When Feliciano López starts talking, his enthusiasm is immediately evident. At 40 years of age, he understands that everything he now gets from tennis is a bonus. At the BNP Paribas Open he will set yet another record in the sport by having competed in 139 ATP Masters 1000 events, more than any other player.
He previously shared the record with another player from his generation and one of the greats, Roger Federer. Before embarking on a new adventure in the Californian desert, the eighteenth of his career, the Spaniard spoke to ATPTour.com to discuss a new feat of longevity in an already impressive career.
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When you play your opener at Indian Wells on Thursday, you’ll become the player with the most ATP Masters 1000 participations.
Really? I honestly didn’t know. I knew that I’d played a lot of tournaments, but I had no idea I was about to break the record here at Indian Wells.
You’ll also be taking the record from another player born in ‘81, a certain Roger Federer (138 appearances).
It’s definitely not normal for us to be playing at 40. Unfortunately Roger has a knee injury. For my part, I’ve been lucky enough not to have anything serious and to continue competing. I think I can be very satisfied and happy about it, because I can still be here now.
At this rate you’re going to break all the records for longevity…
(Laughs). No, no, the important thing is to keep playing and to be at another Masters 1000. I wasn’t expecting it, because I didn’t get straight in. In fact I went back home (Madrid, Spain) from Boston.
What does this type of record mean to you?
They’re little gifts that tennis is giving me. Honestly, I didn’t expect to be playing at Indian Wells at 40. That’s why I’ve been trying to make the most of it for a while. I think it’s worth the effort. I came back from Boston and flew back to the US, leaving my family at home. Although it may seem stupid to some, it’s a Masters 1000 and another opportunity to compete at the top.
The Endurance Of Feliciano
You’ve surpassed 500 ATP Tour wins and you have the records for the most consecutive Grand Slam appearances and total participations in Masters 1000s. Which means the most to you?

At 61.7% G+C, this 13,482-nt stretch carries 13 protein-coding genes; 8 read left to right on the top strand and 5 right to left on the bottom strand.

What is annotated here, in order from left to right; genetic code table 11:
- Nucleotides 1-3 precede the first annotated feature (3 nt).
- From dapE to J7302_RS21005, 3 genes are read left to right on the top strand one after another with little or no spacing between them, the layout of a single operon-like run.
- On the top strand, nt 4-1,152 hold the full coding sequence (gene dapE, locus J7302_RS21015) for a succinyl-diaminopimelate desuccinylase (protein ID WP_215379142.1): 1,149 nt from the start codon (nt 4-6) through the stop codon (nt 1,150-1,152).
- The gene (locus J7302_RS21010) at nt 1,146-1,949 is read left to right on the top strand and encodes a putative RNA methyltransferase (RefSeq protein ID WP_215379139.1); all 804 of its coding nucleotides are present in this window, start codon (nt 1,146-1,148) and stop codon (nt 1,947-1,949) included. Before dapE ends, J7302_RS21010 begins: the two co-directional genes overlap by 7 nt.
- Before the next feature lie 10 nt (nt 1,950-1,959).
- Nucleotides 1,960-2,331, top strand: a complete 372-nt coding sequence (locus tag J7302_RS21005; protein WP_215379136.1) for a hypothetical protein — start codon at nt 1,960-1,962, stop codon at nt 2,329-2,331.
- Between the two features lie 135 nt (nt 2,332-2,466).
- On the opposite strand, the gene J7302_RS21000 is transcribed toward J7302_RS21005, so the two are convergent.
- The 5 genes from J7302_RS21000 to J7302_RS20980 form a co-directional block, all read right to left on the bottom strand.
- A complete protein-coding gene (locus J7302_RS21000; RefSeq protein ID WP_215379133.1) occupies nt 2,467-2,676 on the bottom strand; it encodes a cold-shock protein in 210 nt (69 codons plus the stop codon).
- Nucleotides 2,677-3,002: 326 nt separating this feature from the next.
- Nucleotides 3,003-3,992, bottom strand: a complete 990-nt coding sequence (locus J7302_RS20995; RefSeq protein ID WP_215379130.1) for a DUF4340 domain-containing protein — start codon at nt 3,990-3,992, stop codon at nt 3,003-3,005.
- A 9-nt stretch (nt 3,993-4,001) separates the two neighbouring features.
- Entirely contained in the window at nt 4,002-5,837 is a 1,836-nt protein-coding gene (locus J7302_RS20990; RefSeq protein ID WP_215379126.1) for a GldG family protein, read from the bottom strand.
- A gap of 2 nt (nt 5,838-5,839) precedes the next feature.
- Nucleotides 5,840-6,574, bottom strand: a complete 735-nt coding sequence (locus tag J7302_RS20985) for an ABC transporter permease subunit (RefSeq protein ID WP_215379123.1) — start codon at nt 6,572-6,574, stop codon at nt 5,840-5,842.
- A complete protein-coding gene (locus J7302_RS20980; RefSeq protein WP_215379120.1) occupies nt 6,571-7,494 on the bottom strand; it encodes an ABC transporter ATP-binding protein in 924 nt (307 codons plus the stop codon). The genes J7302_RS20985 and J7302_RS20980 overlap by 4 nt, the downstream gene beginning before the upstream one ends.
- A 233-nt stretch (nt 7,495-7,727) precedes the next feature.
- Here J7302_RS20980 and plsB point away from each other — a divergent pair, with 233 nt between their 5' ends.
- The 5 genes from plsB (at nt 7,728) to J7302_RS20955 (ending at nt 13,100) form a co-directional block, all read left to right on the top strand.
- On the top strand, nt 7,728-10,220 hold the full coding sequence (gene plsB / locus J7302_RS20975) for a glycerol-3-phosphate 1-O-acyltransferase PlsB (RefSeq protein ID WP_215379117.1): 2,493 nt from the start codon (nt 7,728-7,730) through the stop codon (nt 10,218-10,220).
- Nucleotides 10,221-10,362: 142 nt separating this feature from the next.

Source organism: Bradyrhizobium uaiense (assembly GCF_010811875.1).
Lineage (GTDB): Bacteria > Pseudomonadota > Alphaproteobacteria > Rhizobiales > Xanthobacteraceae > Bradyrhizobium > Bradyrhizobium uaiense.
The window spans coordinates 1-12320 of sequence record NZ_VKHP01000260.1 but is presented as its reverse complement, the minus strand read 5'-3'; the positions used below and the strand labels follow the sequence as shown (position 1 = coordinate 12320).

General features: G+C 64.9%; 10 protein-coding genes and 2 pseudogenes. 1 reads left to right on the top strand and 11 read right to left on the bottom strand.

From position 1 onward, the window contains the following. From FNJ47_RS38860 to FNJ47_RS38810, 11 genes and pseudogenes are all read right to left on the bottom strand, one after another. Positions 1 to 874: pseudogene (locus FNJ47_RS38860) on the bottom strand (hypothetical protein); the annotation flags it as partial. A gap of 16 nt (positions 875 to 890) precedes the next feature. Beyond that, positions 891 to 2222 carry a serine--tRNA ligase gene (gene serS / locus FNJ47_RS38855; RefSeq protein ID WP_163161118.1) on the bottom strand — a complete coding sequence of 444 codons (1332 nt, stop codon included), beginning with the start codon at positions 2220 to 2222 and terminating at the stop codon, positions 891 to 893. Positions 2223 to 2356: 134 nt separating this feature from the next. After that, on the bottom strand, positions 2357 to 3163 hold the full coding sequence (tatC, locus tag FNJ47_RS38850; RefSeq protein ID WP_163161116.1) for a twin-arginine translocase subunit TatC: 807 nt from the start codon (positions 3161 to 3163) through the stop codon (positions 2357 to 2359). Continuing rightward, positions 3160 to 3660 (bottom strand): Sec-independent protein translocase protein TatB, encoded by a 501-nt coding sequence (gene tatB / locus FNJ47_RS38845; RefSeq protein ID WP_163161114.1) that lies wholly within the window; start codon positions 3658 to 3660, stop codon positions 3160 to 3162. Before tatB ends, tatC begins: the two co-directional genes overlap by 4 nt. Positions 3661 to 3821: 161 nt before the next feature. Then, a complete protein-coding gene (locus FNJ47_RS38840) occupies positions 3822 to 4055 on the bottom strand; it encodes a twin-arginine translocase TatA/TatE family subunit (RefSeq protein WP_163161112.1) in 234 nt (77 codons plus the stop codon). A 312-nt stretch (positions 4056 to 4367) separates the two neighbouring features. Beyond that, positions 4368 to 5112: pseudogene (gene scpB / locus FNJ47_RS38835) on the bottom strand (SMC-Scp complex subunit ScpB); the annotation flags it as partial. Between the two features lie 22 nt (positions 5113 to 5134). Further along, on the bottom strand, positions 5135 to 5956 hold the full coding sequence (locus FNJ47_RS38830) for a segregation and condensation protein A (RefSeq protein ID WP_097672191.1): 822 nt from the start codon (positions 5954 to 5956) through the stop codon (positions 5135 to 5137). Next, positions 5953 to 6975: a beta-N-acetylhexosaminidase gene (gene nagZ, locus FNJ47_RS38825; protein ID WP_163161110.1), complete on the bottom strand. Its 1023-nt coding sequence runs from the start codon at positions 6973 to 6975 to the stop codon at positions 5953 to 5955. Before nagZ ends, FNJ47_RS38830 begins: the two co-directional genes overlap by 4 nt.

I think the 500 wins. Purely in terms of tennis, reaching 500 wins is something that very few people do. When I look at that list and see my name there, it makes me feel proud. The records in Grand Slams are a reward for my consistency, my passion for tennis, for not having been injured, for having taken care of myself… but in terms of the game of tennis, I value having won so many matches much more.
You’ve mentioned your trip to Boston from the Laver Cup and returning to California for Indian Wells via your home. Where do you find the motivation to keep going?
On the one hand, I should be grateful. Tennis and life have given me this chance, it would be a little off not to at least try to make the most of it. On the other, I’m looking for points to finish the year in the Top 100 and to be able to play some Grand Slams next year.
Your competitive spirit must also be an important factor?
It’s just really difficult to stop. When I talk to players who have retired they tell me to savour it because I’m going to miss it. Now that I play fewer tournaments, I don’t win as many matches as when I was younger and I’m the director of the Mutua Madrid Open, competition is my priority, but it’s not the same as when I was 20 or 25. I miss competing more, I’ve been doing this all my life and in a way I can’t stop.
You always talk about the ‘gifts’ that are allowing you to enjoy yourself so much in recent times. You recently formed part of the European team at the Laver Cup.
I was lucky enough to play in a Laver Cup, to share it with the great Bjorn Borg and all the guys, some of whom weren’t even born when I started playing. It was a happy week, we won and suddenly I found out I had to go back to the US to play in a Masters 1000. It’s worth trying to make the most of those little gifts. Indian Wells is not just any tournament and I don’t know how many more I’ll play.
How are you feeling coming into Indian Wells?
If I do well I could pick some points up, which would help me achieve my goal of ending the year in the Top 100 so that I can keep competing next year. At the moment, I have to try and make the most of the opportunities that tennis keeps giving me, because like I said, they are little gifts that I can’t squander.